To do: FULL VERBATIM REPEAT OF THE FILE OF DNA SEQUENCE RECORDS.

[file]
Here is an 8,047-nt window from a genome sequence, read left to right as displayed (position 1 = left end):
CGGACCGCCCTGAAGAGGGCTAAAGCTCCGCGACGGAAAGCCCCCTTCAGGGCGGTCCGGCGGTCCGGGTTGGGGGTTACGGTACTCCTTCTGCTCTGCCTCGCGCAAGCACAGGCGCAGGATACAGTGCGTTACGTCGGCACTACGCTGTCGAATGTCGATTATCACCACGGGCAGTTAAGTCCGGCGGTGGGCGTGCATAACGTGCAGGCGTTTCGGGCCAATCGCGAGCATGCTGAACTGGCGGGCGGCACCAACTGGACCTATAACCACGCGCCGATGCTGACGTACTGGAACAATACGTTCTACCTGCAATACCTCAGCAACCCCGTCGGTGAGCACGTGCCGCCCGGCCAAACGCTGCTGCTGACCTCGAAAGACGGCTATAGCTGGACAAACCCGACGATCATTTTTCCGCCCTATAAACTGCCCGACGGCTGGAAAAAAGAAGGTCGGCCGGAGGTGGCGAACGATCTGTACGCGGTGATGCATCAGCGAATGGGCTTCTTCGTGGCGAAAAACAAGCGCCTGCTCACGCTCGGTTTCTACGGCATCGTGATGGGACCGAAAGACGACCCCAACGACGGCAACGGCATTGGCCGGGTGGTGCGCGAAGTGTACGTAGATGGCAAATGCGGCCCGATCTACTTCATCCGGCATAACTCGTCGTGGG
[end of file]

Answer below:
Here is an 8,047-nt window from a genome sequence, read left to right as displayed (position 1 = left end):
CGGACCGCCCTGAAGAGGGCTAAAGCTCCGCGACGGAAAGCCCCCTTCAGGGCGGTCCGGCGGTCCGGGTTGGGGGTTACGGTACTCCTTCTGCTCTGCCTCGCGCAAGCACAGGCGCAGGATACAGTGCGTTACGTCGGCACTACGCTGTCGAATGTCGATTATCACCACGGGCAGTTAAGTCCGGCGGTGGGCGTGCATAACGTGCAGGCGTTTCGGGCCAATCGCGAGCATGCTGAACTGGCGGGCGGCACCAACTGGACCTATAACCACGCGCCGATGCTGACGTACTGGAACAATACGTTCTACCTGCAATACCTCAGCAACCCCGTCGGTGAGCACGTGCCGCCCGGCCAAACGCTGCTGCTGACCTCGAAAGACGGCTATAGCTGGACAAACCCGACGATCATTTTTCCGCCCTATAAACTGCCCGACGGCTGGAAAAAAGAAGGTCGGCCGGAGGTGGCGAACGATCTGTACGCGGTGATGCATCAGCGAATGGGCTTCTTCGTGGCGAAAAACAAGCGCCTGCTCACGCTCGGTTTCTACGGCATCGTGATGGGACCGAAAGACGACCCCAACGACGGCAACGGCATTGGCCGGGTGGTGCGCGAAGTGTACGTAGATGGCAAATGCGGCCCGATCTACTTCATCCGGCATAACTCGTCGTGGG